What’s next for the plagued book publishing business? At a time when the industry is facing unprecedented disruption, the Fifty Shades of Grey trilogy comes along to makes things more interesting. What lessons can we learn from the success of Fifty Shades? Is it that sex still sells in the not-so-conservative United States? I’d say that’s a given. More interesting is that America may be ready for traditionally-published works of fan fiction.
Fan fiction has always been confined to the fandom communities, and although it was around before the Internet, modern technology has brought about easier, more efficient distribution of fan works, including fan fiction and fan art.
But that all changed when Fifty Shades of Grey, written by E.L. James, was published by a mainstream publisher, Vantage. It was previously published as an ebook by a smaller Australian publisher in 2011. Its roots were in fan fiction—titled Master of the Universe, it was Twilight fan fiction. More specifically, it was Twilight smut fan fiction.
James has since taken down the original Twilight fiction, and has been trying to remove any mention of it from the web. She even went so far as to get the Wayback Machine to remove its snapshots of her previous website.
If you look hard enough, though, you may find a PDF of the original version. In it, you’ll find some nice pieces of prose like this:
Edward, embarrassed or frustrated by the lavish attention I’m receiving from the remaining Cullens, grabs my hand and pulls me to his side. “Well let‘s not frighten her away or spoil her with too much affection,” he grumbles. “Oh Edward, stop teasing.”
Fifty Shades of Grey is nearly identical to Master of the Universe except a change of character names, with Bella and Edward becoming Anastasia Steele and Christian Grey. One blogger compared the two with Turnitin, a service used to compare student papers to other student papers. The similarity index, according to Turnitin, was 89%.
In the image to the right, the red is the text that is the same in both pieces.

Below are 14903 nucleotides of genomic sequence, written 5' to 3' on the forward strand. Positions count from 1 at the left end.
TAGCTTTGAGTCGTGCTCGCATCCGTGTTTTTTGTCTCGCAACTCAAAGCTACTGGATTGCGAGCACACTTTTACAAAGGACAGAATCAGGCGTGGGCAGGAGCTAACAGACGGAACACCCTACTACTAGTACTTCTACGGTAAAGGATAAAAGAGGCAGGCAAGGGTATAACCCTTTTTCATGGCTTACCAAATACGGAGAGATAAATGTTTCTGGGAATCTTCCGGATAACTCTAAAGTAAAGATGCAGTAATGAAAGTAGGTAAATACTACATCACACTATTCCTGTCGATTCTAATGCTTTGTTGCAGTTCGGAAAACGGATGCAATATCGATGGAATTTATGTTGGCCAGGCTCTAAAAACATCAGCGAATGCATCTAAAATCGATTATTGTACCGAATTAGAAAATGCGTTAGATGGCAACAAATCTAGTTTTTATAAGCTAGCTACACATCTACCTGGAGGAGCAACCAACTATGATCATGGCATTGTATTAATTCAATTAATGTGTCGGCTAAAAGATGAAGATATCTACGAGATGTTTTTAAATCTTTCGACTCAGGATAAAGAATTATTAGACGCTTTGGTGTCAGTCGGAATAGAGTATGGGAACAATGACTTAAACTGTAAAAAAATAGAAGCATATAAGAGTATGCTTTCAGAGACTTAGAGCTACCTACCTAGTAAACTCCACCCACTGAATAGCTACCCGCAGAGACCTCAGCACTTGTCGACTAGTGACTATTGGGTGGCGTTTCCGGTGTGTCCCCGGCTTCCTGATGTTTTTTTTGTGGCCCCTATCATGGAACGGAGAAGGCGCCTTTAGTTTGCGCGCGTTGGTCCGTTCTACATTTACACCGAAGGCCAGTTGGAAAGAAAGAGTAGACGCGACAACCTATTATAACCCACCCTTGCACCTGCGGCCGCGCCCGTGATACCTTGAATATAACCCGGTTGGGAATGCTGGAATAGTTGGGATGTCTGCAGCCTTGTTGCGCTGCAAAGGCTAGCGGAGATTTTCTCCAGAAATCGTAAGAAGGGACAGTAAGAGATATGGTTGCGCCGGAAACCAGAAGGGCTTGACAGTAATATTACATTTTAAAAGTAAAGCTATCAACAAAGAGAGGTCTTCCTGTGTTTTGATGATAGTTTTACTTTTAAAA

Despite criticism by professional book reviewers, according to Amazon UK, Fifty Shades of Grey outsold the entire Harry Potter series combined. Because of its explicit sexual details and mostly female fanbase, it has been described as “mommy’s porn.”
And it may just be a pioneer of a new movementAnd it may just be a pioneer of a new movement. Following its success, several other fan fiction pieces have been “reworked”—mostly due to copyright issues—including Beautiful Bastard and Gabriel’s Inferno, both previously Twilight fan fiction pieces. They will now join Fifty Shades on the bookshelves with their porn-without-plot storylines.
I haven’t read Fifty Shades (for obvious reasons), but I’m still amazed by its success. Where did its success come from? People have linked it to the explicit mentions of bondage and fulfilling women’s sexual fantasy, but also word of mouth. Word of mouth was a big factor in the success of Fifty Shades, all because of its origin.
It’s Twilight smut. Fifty Shades of Grey is the epitome of “fan service,” a piece intentionally written to give its audience exactly what they want—in this case, it’s geared toward those on “Team Edward.” Though I don’t know if most Twilight fans wanted to see Edward and Bella in the sexual acts described in the book.
“My characters are my children, I have been heard to say. I don’t want people making off with them, thank you.”
~George R.R. MartinTwilight author Stephenie Meyer told MTV News that Fifty Shades of Grey was “not thing,” but congratulated her on her success. Other authors, however, are not so supportive. George R.R. Martin, author of the Game of Thrones series, is opposed to his fans writing fan fiction.
In a blog post, Martin wrote, “My characters are my children, I have been heard to say. I don’t want people making off with them, thank you. Even people who say they love my children. I’m sure that’s true, I don’t doubt the sincerity of that affection, but still…”
Is fan fiction copyright infringement? Some authors think so, and ask fans not to produce fan fiction of their work. Others believe it falls under the “fair use” definition.
Regardless of author consent, fan fiction will continue. We live in a remix culture, as Marc Fenell noted in a 2011 Hungry Beat piece. “So much creativity is built on violating copyright, on reusing, reinterpreting and recombining bits of pop culture,” he says.
If the legal and ethical issues can be overcome, one must wonder if the success of Fifty Shades is evident of a shift in public opinion of what can be considered original art. Fan fiction as a form of literature in its own right is more popular than ever, fueled in recent years by the devotion of fans, and technology.
The pornographic nature of Fifty Shades of Grey has guaranteed that mainstream people will see fan fiction as an extension to porn, but that is not completely true. There are plenty of erotica fan fiction stories, but there are also some good, well written, non-pornographic stories out there (with plots!).
Fifty Shades of Grey has opened up a new door for fan fiction authors to distribute their work. Perhaps it may also ready the public for more traditionally-published fan fiction pieces.